A very spirited virtual roundtable with a top-flight panel (run under the Chatham House Rule), explored the ways in the cyber security landscape has changed. With people working remotely where possible and conducting more and more activity online, the security perimeter has expanded significantly over the past year. From the attic to the kitchen table, many of us are working in environments where security measures are being tested and stretched.
Passwords still play a crucial role for many on the front lines of security. Yet they are treated in a laissez faire manner by many of us.
It was not all hardcore security talk, however, as the need to create customer experiences that were as frictionless as possible played an important role in the discussion. Good design can help ameliorate some of the ‘security’ challenges as considered and human centered experiences can work together with the need for security to meet the needs of diverse ranges of people.
Complex passwords simply do not work for many and a modern security industry has a lot to learn from both behavioural science and design. Otherwise, people simply find ways to bypass security-related friction – think passwords written in the notes section of your phone or those post it notes with the password jotted down near your computer. (guilty as charged and I have now deleted those from my phone).
The roundtable provided an update as to modern views of security. This is a continual challenge, and we learn to live with controls all around us. Things like multifactor authentication, a password manager, context aware measures (which are largely invisible to the user) and ensuring that people manage passwords effectively go a long way to dissuading those bad actors. Simple security measures to prevent engineering/technical teams from leaking credentials on public repositories as they are being scanned by criminals. If you let them in the backdoor then big challenges lay ahead. This is particularly crucial for start-ups who need to build trust with end-users.
Interestingly, a modern view on managing passwords which does not dictate what we are perhaps used to – being forced to change passwords on a scheduled basis and using the ubiquitous capital letter, character and a number is not the best way to go. Instead phrases from favourite songs and random words (think Monkey, House, Road) are far more effective. Again, I have already changed my approach accordingly.
Reflecting on the rules in the GDPR, not using effective policies and processes to manage things like passwords can lead to both significant fines and reputational damage. Password managers can remove the necessity for the average individual to remember an extraordinary 100 passwords. It is no wonder that approximately 73% of passwords are duplicates. A password manager clearly helps address that challenge.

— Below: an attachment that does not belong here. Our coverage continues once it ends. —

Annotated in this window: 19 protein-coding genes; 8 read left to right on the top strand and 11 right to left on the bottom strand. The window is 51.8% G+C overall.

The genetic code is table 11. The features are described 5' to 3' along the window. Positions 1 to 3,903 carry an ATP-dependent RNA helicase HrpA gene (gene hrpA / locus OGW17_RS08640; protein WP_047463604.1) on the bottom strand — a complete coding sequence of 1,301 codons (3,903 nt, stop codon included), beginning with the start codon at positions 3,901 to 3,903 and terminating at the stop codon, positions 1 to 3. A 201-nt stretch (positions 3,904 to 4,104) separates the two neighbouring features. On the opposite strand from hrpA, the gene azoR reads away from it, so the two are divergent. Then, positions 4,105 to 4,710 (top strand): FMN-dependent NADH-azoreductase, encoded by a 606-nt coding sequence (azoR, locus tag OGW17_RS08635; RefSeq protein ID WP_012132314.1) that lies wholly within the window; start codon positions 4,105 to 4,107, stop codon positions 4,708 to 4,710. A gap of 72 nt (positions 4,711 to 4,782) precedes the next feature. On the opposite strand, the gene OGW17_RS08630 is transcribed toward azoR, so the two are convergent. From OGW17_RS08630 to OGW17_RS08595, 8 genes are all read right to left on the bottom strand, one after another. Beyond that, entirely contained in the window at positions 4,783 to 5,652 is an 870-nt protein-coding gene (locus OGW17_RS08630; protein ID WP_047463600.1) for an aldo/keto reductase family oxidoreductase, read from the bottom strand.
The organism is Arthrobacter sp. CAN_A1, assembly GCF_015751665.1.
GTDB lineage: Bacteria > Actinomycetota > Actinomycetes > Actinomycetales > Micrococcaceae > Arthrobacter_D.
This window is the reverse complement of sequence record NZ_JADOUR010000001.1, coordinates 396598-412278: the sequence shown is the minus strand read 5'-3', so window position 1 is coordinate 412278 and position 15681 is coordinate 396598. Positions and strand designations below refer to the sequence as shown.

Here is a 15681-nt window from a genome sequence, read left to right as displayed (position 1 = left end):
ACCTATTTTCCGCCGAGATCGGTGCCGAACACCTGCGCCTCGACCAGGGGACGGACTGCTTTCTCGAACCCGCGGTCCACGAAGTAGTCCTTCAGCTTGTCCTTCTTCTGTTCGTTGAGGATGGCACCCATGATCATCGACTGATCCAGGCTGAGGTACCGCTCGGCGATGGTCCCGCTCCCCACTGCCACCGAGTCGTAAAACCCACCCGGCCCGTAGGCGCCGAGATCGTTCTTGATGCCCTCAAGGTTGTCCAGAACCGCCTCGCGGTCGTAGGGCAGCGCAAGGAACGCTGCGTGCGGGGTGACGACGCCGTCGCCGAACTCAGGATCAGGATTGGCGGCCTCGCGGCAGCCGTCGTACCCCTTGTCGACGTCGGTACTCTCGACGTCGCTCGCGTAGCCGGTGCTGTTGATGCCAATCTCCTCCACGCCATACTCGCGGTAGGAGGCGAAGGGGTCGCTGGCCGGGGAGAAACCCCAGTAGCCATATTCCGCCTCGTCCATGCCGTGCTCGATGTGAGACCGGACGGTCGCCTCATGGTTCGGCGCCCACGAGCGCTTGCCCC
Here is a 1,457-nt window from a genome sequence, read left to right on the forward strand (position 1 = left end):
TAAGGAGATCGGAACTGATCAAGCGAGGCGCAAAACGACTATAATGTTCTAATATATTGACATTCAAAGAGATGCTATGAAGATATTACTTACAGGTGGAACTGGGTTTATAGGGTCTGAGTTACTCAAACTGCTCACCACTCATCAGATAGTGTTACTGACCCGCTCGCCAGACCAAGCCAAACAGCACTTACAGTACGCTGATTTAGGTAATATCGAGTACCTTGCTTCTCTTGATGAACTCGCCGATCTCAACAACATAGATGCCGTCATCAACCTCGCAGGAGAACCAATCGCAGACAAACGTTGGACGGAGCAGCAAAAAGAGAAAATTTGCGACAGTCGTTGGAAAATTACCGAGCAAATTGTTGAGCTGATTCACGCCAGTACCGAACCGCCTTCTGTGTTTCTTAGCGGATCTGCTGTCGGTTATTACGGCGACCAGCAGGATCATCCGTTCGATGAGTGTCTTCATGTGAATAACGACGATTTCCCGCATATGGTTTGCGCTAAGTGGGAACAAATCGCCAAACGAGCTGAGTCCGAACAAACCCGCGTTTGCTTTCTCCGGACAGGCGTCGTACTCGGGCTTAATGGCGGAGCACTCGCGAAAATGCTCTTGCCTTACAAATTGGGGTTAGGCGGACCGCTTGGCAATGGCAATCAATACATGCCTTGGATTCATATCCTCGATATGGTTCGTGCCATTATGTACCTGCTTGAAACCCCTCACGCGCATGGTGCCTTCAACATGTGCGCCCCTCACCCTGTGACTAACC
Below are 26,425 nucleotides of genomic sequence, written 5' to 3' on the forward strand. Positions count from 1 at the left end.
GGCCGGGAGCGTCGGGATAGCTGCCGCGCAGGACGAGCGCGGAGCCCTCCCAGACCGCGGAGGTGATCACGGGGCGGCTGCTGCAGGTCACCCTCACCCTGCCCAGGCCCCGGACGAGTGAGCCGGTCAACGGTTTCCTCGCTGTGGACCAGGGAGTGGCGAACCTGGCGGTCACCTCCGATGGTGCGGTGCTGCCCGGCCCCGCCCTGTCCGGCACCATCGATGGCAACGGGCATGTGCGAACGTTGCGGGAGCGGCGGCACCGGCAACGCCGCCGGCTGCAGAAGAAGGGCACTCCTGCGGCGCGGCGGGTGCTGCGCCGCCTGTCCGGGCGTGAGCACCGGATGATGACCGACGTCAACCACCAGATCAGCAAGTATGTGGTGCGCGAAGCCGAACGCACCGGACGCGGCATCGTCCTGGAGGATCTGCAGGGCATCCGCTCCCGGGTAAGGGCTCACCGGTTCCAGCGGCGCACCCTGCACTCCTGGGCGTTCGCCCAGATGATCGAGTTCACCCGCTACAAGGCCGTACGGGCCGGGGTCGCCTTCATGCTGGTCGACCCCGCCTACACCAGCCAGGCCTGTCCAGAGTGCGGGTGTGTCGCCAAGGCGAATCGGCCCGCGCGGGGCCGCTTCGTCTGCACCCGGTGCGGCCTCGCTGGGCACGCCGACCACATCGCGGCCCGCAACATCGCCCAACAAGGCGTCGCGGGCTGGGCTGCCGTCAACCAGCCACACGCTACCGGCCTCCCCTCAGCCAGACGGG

Encryption, encryption, encryption, two factor authentication and using a password manager are straightforward takeaways from the discussion. Making your ‘garden wall’ that much higher than someone else’s can discourage many would-be criminals as they will move on to an easier target.
A potential passwordless future was also touched on. Biometrics will play a role but will not be solution for everyone. Not everyone will have devices that allow for that, for example. Inclusion, ethical considerations and privacy need very careful thinking. We are perhaps not there yet in terms of being passwordless by default. For the time being, reducing password fatigue and making that first line of defence stronger is important.
The roundtable also addressed the cultural divide in some firms between different parts of the business. Bringing key stakeholders together (eg marketing, product, sales and security) can go a long way in addressing the tensions between frictionless and seamless journeys for end-users and security. There is also a need for a modern, business centered approach to security. here were numerous examples of how to design great experiences for users whilst nudging them towards more security conscious behaviour. (Another top tip that I have acted upon, change the default password on your WiFi router).
We also came away with some great virtual swag (see below) and even a film recommendation that were suggested by speakers and participants:
- LastPass Psychology of Passwords report
- Have I been pwned?
- Cyber Aware – 6 ways to improve your online security
- Human Error’s Guide to Keeping Security Simple – Mimecast Security Awareness Training
The film recommendation: The Circle – available on Netflix. Our panel’s view was: ‘Great book, terrible film but interesting premise.’ It touches on the themes of privacy, ethics and security as highlighted by today’s speakers.
Unfortunately I can’t share all of the fascinating observations from the roundtable so you may want to make sure that you don’t miss the next one. The future of remote working on 25th March at 9:30am (GMT).